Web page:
Ms. An­der­son cited the pa­per’s edi­tion a few weeks ago when Ari­zona Gov. Jan Brewer, a Re­pub­li­can, spoke at the school on a Fri­day and was met by 20 to 30 stu­dents protest­ing her state’s im­mi­gra­tion poli­cies. The Ea­gle staff posted up­dates of the speech on Twit­ter, up­loaded pho­tos to their Face­book site and had a story on their web­site, theea­gleon­, within hours.

This was im­por­tant, be­cause stu­dents are us­ing many meth­ods for con­sum­ing the news. “So many of our stu­dents are on Twit­ter,” she said.

But when the Ea­gle came out in print with the same news story and three ad­di­tional ed­i­to­ri­als, it was still a pop­u­lar is­sue, Ms. An­der­son said. Few copies sat on the stands the next day.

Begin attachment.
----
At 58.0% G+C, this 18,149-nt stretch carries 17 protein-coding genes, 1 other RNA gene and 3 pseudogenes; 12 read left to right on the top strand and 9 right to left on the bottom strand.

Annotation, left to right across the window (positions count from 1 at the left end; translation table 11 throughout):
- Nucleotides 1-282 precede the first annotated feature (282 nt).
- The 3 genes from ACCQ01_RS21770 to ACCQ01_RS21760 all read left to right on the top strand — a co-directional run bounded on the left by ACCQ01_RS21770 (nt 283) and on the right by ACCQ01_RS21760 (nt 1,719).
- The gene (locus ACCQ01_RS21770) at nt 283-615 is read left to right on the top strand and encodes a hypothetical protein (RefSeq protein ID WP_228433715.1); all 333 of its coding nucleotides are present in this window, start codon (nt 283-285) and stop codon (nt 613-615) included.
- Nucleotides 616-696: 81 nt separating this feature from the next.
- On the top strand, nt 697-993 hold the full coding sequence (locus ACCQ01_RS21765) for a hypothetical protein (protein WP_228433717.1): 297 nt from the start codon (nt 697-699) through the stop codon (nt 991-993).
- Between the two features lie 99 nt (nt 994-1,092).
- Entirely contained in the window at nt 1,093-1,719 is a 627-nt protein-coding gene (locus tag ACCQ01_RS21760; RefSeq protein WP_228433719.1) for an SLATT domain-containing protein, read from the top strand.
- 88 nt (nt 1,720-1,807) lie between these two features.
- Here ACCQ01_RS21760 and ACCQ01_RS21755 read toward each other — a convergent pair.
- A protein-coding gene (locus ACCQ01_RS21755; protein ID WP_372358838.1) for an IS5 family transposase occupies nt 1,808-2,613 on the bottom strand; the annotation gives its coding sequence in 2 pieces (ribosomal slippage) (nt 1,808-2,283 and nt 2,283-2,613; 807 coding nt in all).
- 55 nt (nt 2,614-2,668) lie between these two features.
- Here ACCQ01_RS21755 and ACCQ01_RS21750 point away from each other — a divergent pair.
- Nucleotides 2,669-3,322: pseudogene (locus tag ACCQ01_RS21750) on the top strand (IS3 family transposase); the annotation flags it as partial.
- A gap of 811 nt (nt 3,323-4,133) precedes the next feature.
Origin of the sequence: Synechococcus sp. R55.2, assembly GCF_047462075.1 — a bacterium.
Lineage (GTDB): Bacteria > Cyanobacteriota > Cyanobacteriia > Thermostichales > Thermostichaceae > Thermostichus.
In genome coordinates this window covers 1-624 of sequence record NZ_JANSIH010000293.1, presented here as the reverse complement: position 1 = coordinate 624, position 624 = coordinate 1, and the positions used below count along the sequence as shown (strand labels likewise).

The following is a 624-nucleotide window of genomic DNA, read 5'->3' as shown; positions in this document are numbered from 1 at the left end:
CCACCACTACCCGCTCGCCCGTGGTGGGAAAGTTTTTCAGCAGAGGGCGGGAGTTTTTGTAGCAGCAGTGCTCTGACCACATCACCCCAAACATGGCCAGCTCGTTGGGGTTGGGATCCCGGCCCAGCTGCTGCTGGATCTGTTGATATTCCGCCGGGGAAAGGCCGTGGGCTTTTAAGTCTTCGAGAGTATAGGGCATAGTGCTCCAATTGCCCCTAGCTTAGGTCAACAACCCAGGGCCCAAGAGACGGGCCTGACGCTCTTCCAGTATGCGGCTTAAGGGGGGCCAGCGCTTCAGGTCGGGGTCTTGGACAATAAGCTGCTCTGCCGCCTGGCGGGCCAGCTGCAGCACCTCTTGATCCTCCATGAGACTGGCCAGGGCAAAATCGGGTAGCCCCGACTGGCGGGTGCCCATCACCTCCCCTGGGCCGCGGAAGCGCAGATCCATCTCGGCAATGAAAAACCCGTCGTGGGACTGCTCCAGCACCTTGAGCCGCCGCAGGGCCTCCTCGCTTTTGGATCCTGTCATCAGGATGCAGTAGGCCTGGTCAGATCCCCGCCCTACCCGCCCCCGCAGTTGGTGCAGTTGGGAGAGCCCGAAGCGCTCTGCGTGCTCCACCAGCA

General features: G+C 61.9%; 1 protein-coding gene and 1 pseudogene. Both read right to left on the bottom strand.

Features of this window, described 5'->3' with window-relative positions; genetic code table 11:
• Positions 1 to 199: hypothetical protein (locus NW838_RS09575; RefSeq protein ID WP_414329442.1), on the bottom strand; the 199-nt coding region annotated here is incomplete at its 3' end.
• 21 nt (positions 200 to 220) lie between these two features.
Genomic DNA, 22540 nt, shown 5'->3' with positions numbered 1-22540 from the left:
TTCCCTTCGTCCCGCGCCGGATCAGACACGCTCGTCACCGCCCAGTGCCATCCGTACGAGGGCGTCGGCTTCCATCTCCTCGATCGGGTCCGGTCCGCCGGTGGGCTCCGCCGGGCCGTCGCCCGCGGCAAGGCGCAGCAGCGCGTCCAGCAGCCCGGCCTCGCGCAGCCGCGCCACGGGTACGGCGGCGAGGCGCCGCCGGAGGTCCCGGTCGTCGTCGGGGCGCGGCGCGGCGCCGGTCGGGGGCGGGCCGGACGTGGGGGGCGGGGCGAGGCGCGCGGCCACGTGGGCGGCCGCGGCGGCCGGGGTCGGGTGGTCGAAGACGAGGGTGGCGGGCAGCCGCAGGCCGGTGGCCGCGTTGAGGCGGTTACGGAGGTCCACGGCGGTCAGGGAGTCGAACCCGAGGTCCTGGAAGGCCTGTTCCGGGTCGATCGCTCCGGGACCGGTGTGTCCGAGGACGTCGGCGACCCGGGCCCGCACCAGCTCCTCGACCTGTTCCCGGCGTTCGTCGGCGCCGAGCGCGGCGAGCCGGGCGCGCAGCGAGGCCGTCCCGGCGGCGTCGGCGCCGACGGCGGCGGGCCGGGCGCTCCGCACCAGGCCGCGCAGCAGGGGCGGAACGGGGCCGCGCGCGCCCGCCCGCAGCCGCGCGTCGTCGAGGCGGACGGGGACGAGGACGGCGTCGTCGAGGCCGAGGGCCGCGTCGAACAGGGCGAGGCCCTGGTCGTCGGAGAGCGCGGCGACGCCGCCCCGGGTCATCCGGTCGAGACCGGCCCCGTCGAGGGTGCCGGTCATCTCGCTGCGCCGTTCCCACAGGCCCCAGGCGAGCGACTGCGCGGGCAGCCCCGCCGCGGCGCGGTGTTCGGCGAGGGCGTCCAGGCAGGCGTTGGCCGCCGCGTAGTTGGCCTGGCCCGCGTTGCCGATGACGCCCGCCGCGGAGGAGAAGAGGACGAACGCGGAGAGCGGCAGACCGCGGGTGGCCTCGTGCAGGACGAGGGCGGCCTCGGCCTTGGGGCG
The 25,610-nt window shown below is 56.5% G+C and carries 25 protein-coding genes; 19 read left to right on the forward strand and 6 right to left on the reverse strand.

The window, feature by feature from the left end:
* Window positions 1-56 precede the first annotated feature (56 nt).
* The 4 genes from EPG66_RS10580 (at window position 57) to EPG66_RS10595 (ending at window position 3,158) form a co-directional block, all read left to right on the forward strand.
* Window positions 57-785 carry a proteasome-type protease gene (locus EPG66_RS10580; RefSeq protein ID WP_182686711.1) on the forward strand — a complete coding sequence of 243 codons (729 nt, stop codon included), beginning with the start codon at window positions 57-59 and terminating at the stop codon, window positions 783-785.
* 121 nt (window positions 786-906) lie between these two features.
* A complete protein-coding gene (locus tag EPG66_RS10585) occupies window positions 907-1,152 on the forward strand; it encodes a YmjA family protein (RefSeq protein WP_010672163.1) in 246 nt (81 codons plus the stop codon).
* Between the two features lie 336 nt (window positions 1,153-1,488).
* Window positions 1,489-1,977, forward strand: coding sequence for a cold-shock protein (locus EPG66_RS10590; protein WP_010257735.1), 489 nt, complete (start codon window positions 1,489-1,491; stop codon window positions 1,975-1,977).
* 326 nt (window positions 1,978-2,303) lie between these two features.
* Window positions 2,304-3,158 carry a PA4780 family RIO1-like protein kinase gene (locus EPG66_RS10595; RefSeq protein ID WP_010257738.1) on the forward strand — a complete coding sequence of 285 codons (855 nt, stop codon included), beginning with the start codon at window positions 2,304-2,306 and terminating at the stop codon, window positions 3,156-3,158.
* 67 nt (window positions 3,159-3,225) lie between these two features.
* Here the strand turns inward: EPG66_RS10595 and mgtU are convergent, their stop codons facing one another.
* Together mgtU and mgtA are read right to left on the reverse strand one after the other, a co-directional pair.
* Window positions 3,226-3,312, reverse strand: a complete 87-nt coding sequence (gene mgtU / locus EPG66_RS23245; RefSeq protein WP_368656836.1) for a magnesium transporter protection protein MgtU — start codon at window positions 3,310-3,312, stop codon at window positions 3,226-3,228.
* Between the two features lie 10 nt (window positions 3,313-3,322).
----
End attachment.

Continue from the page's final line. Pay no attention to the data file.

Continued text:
The on­line temp­ta­tion

Even though Re­gan Pu­laski, a neu­ro­bi­ol­ogy stu­dent, com­mutes be­tween his Ber­lin, Conn., home and the Univer­sity of Con­necti­cut cam­pus in Storrs, he oc­ca­sion­ally picks up the school pa­per. He said he uses the most con­ve­nient method of get­ting the news — with his smart­phone, that way is Twit­ter.

Mr. Pu­laski said he no­tices most of his fel­low Uconn stu­dents grab­bing the pa­per that is dis­trib­uted out­side cafe­te­rias and dorms, and has even seen copies be­ing read un­der desks dur­ing class.

“Ev­ery once in a while, I do pick it up and see what is go­ing on,” he said. He at­tends classes three times a week and grabs a free pa­per about twice a month.

“You don’t want to be look­ing at [an In­ter­net] stream all the time,” he said.